Cartilage News and Research RSS Feed - Cartilage News and Research

Cartilage is a stiff yet flexible connective tissue found in many areas in the bodies of humans and other animals, including the joints between bones, the rib cage, the ear, the nose, the elbow, the knee, the ankle, the bronchial tubes and the intervertebral discs.
Research redefines role of Spop protein during bone development

Research redefines role of Spop protein during bone development

Loss of a key protein leads to defects in skeletal development including reduced bone density and a shortening of the fingers and toes -- a condition known as brachydactyly. T [More]
Running can reduce joint inflammation, study finds

Running can reduce joint inflammation, study finds

We all know that running causes a bit of inflammation and soreness, and that's just the price you pay for cardiovascular health. You know; no pain, no gain. [More]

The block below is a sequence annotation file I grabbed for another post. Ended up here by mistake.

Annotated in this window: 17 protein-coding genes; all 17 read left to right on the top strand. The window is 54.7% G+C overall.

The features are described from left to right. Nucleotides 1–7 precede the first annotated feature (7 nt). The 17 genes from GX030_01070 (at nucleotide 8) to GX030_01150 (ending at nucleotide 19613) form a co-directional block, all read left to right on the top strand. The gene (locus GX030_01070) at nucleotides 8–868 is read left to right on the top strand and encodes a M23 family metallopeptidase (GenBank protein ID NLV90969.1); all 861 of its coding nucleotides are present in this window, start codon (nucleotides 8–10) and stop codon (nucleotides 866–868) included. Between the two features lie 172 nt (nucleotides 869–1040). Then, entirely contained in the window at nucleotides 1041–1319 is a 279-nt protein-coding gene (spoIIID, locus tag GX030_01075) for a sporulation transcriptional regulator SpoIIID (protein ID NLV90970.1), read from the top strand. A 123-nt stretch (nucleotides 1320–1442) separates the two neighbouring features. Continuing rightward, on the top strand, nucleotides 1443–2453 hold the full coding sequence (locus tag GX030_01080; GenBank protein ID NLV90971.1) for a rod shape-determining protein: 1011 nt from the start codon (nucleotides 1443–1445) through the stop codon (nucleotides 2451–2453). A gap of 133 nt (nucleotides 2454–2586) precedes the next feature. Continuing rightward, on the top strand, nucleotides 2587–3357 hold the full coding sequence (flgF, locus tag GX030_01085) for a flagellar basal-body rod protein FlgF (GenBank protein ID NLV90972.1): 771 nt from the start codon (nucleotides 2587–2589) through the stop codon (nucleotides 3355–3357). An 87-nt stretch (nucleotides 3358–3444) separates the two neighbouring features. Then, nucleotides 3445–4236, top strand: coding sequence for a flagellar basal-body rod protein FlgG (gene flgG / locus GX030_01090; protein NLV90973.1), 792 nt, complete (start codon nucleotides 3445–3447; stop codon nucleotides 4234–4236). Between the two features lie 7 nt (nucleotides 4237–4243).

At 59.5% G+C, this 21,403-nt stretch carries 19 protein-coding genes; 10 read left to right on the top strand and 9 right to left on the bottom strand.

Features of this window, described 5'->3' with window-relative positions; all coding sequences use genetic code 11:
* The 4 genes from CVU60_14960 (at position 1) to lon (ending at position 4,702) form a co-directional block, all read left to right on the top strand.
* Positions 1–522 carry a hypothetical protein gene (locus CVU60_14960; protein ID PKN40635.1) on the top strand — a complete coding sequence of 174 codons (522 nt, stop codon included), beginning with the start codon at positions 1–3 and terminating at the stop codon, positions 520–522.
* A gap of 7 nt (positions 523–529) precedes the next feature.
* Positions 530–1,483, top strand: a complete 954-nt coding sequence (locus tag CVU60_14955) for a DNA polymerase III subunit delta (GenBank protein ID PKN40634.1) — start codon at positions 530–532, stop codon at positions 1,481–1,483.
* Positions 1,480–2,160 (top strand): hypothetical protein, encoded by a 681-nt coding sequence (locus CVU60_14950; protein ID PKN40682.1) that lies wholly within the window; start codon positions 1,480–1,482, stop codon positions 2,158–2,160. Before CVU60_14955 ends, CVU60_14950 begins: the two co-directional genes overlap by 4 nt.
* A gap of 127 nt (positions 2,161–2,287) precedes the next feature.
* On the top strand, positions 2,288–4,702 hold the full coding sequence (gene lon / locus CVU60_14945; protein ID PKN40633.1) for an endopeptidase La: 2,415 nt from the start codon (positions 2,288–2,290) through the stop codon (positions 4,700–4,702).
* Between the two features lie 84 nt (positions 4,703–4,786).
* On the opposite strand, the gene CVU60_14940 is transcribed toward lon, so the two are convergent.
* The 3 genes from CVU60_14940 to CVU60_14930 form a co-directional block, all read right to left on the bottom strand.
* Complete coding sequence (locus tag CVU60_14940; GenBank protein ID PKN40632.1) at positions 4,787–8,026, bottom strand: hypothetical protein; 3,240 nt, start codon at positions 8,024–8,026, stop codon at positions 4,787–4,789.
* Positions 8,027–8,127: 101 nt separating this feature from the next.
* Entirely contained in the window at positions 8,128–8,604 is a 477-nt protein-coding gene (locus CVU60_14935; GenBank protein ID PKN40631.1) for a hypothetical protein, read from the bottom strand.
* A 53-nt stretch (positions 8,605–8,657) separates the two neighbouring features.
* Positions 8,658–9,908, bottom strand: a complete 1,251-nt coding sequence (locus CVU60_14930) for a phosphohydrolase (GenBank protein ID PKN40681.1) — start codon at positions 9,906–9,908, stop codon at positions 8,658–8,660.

World traveler resumes active lifestyle after partial knee replacement surgery

World traveler resumes active lifestyle after partial knee replacement surgery

David Morris of Alexandria, Virginia has a fascinating job that takes him all over the world. So when arthritis and unrelenting knee pain put a crimp in his active lifestyle, he thought it was time to consider knee replacement. [More]
Active older population, better technology may be cause for more hip and knee replacement surgeries